In two autorickshaws we set off for Kilokri tomb, located between the wide span of the Mathura Road and the carefully topiaried neighbourhood of Maharani Bagh. With a warm smile, Yamane approaches chaiwallahs and kabariwallahs to find out the location of the tomb. His impeccable Hindi immediately warms people towards this motley crew. We walk through narrow but well-cemented gallis, past shops selling kebabs and rotis. Kyota Yamada, with a PhD in Indo-Dutch architecture (he has spent months in Nagapattinam, Colombo and Kochi), notices the tiled facades of the houses and realises it is a sign of recent prosperity. We continue down the alleyways, stopping to unfurl the map and show residents the original photos of the monument. After 15-20 minutes we hit our destination — the 700-year-old tomb.

Immediately, Fukami and Yamada get down to work. They take detailed measurements of the structure and compare it to the original. A trained architect, Yamada effortlessly draws the blueprint, even while standing. They conclude that this Islamic complex consists of a medieval domed monument, the tomb of Sai-yid Mahmud Bihari and a new mosque. While the original arches have been demolished, the shapes (square base, octagonal drum and dome) and the petal-shaped kangura (motifs) remain unchanged.

Even though much of the original structures might have vanished, the complex is well-maintained because of the efforts of Abdul Haziz Haji Sahib. The gracious caretaker tells us, over little cups of chai, that four generations of his family have looked after the complex. Using contributions from the neighbourhood he has repaired parts of the tomb, sourcing iron from the local kabariwallah. While this might not please historians, it safeguards the building against the vagaries of time.

With the recce complete, the team makes its way to Taimoor Nagar, past the Meerabai Institute of Technology, in search of the Kilokri fort and bridge. A hookah panchayat appears to be in session in Taimoor Nagar and the men of the community take a breather from their inhalations and exhalations to gawk at the adventurers. They huddle around Yamane’s printouts, which show the bridges as Ara had found them. The eagerness of the elders does not match their knowledge. They point to the black-and-white drawings and exclaim that they remember playing under the bridges as children, but are unable to offer any more information.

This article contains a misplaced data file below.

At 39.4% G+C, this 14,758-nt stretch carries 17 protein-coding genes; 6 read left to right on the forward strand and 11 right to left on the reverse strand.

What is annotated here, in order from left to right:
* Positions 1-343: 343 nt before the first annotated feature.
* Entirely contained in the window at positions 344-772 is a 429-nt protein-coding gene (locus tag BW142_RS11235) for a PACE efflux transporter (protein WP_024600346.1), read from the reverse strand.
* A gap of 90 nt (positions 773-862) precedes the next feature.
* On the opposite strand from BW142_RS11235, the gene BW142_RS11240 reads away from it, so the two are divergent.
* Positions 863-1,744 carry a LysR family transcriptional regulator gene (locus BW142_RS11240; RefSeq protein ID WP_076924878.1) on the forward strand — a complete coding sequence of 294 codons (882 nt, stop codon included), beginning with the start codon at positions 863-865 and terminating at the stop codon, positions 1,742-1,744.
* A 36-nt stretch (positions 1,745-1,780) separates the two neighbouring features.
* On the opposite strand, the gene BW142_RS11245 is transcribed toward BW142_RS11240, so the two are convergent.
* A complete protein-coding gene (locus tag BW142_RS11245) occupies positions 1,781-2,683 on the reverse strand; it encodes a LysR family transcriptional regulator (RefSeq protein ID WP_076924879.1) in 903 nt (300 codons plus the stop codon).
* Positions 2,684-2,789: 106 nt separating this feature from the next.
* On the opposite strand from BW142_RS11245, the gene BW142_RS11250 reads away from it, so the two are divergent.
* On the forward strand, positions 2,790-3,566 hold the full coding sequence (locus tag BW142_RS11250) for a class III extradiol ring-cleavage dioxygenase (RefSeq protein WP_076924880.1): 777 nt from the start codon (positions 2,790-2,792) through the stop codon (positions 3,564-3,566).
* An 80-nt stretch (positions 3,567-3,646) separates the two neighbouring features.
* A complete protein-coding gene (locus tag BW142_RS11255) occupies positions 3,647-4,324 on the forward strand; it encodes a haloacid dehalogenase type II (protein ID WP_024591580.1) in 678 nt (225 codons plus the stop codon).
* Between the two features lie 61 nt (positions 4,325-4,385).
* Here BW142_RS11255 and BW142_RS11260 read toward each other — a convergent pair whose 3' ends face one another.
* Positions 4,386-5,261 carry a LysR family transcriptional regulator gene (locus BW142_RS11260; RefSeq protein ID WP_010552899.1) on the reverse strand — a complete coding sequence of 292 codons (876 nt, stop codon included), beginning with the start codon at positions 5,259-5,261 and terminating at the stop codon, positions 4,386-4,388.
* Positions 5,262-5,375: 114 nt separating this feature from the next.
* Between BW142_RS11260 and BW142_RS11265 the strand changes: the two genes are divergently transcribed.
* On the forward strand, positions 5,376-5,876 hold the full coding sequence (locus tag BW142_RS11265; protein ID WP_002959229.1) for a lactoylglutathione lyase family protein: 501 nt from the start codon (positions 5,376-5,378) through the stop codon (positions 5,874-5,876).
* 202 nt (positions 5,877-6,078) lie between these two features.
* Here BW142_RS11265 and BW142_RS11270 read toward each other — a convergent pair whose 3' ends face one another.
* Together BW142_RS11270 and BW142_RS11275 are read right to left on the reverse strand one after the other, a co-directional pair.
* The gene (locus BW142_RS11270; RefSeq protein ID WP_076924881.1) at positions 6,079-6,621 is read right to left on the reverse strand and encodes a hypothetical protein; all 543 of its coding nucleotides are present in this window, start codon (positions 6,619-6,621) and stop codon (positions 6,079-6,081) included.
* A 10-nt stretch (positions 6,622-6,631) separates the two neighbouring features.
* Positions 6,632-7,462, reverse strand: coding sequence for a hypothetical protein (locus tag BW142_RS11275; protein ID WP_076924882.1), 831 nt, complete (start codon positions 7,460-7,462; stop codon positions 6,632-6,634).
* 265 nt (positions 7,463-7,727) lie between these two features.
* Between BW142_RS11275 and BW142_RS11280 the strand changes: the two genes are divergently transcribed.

A fetid drain choked with plastics, home to pigs, and dark with flies runs along the length of Taimoor Nagar. The historians however remain undeterred and walk along it to make doubly sure there are no remnants of the ancient bridge. A stench rises, the sun beats down, water bottles run dry. I ask Yamada if these conditions make their work hard. He answers with Zen-like fortitude, “It is not more difficult than working in Japan. It is just different.” The juggi jhopdis thin out and open into a bramble-filled vacant lot, where a few Jat women cut wood for fire and young men gambol under leaking water pipes. Fukami stops to examine each brick along the way, but mutters sadly to herself, “Not old, not old.”

Our next destination is Chilla Nizamuddin, north of Humayun’s tomb. We locate this monument rather easily as it is just a short walk from the Capital’s premier landmark. Chilla Nizamuddin is easy to find yet visited only by devout worshippers and wandering felines. The Delhi Walla, the city’s favourite blogger, writes, “the chilla, or retreat, of Hazrat Nizamuddin Auliya is Delhi’s most serene monument.” I couldn’t agree more. The group sets to work at once, measuring, blueprinting and comparing. They find the building has been whitewashed and a new grill shutter added, but the original structure remains. And the damage to the chajja (sunshade) at the east façade has been repaired authentically. Everyone pauses a few moments to observe the numerous cats purring in the nooks and to ask the resident fakir about the many rings on his hand. It is early evening, but work for the day is not done.

The group has so far documented 234 monuments that still exist and 23 others that are in ruins. Over a hundred monuments across Delhi still await Fukami’s visit so that they can once again be brought into reckoning.